Vascular access site complications after percutaneous coronary intervention with abciximab in the Evaluation of c7E3 for the Prevention of Ischemic Complications (EPIC) trial.

Published

Journal Article

Thrombolytic therapy or intense anticoagulation during percutaneous transluminal coronary revascularization (PTCR) increases the risk of vascular access site complications. This study evaluated the association of abciximab, a glycoprotein IIb/IIIa receptor blocker, with vascular access site complications after PTCR. Of 2,058 patients who underwent PTCR in the Evaluation of c7E3 for the Prevention of Ischemic Complications (EPIC) trial, major vascular access site bleeding (a drop in hematocrit > 15%), minor vascular access site bleeding (> 10% drop), or surgical repair of the access site occurred in 5%, 12%, and 1.4% of all patients, respectively. Minor and/or major bleeding or surgery occurred in 21.8% of abciximab patients, compared with 9.1% of placebo patients (p <0.001). Logistic regression analysis identified these predictors of minor and/or major bleeding and/or surgical repair, in descending order of importance: abciximab therapy, acute myocardial infarction at enrollment, high baseline hematocrit, time in catheterization laboratory, heavier weight, female gender, maximum in catherization laboratory activated clotting time, sheath size, and age (all p <0.05). Vascular access site complications increased median post-PTCR length of stay from 2 days (no bleeding) to 3 days (minor bleeding) and 6 days (major bleeding). Site-to-site variation in vascular access site complications varied sixfold. Analyses of subsequent studies of PTCR with abciximab will determine whether discontinuing heparin and removing sheaths early after PTCR reduces the risk of vascular access site complications.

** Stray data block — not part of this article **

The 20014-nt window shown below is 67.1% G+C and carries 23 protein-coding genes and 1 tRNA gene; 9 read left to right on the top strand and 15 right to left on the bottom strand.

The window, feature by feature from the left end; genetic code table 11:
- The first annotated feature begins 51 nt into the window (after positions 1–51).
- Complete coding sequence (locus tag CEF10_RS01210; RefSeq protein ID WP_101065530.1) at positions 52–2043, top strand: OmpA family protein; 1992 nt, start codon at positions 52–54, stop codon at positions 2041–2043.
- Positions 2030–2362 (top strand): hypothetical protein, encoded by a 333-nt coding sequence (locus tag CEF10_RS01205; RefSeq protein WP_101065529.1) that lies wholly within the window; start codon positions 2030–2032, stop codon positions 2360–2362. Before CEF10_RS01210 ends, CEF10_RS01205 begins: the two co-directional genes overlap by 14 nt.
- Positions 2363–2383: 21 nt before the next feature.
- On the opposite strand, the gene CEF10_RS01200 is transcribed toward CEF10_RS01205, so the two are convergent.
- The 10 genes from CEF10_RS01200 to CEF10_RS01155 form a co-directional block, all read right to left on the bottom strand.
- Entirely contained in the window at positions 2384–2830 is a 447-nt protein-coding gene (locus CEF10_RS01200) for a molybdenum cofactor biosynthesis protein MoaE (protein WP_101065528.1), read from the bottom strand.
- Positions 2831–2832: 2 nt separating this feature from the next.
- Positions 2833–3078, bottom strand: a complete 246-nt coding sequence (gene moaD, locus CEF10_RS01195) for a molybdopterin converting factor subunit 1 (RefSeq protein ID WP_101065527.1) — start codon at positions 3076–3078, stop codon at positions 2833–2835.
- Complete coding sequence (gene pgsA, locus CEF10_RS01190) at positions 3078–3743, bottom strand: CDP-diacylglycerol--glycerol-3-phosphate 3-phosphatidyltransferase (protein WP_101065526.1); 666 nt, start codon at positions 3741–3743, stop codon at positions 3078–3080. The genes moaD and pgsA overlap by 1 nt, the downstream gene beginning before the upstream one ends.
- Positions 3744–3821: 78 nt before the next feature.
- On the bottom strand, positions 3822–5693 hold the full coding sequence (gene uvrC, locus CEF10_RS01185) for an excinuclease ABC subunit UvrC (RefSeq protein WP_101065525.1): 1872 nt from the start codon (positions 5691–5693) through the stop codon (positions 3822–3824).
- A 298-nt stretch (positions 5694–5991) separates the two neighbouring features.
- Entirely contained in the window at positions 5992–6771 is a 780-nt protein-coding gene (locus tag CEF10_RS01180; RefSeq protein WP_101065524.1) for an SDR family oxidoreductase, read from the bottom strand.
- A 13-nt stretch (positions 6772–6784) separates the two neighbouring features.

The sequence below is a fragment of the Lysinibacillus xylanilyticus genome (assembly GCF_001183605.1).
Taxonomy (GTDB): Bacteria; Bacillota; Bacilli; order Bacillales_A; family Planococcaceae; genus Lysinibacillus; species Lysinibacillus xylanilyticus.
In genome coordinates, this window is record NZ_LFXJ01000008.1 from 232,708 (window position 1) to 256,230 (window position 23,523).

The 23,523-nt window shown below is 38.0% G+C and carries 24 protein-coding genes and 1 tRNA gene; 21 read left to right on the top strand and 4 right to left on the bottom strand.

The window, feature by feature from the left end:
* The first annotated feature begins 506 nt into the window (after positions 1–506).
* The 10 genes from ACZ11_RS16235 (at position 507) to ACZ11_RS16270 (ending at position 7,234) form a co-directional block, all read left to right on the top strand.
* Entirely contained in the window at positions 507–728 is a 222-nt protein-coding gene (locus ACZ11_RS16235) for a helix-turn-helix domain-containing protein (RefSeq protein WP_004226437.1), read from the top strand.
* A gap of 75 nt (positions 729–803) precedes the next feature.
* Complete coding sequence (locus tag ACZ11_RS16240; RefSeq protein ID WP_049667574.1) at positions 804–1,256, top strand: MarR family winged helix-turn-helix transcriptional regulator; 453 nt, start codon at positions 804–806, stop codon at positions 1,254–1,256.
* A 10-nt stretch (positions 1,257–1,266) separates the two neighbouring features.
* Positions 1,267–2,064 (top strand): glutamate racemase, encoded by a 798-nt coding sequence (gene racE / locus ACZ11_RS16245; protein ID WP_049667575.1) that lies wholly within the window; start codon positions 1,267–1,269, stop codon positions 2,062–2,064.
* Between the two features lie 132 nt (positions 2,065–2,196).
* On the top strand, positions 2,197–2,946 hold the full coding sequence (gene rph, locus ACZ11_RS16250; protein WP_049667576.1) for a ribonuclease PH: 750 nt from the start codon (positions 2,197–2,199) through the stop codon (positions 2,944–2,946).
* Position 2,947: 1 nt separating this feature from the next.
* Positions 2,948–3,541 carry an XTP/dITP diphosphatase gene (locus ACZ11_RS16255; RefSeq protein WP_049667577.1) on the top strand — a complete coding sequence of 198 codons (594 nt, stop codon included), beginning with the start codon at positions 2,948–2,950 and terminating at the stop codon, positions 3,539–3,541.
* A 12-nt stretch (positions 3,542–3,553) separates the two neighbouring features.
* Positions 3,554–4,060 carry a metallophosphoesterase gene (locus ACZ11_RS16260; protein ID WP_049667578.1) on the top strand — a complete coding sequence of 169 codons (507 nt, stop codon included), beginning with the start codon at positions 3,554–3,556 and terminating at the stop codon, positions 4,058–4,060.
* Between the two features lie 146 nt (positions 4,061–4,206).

Full Text

Duke Authors

Cited Authors

  • Blankenship, JC; Hellkamp, AS; Aguirre, FV; Demko, SL; Topol, EJ; Califf, RM

Published Date

  • January 1, 1998

Published In

Volume / Issue

  • 81 / 1

Start / End Page

  • 36 - 40

PubMed ID

  • 9462603

Pubmed Central ID

  • 9462603

International Standard Serial Number (ISSN)

  • 0002-9149

Language

  • eng

Conference Location

  • United States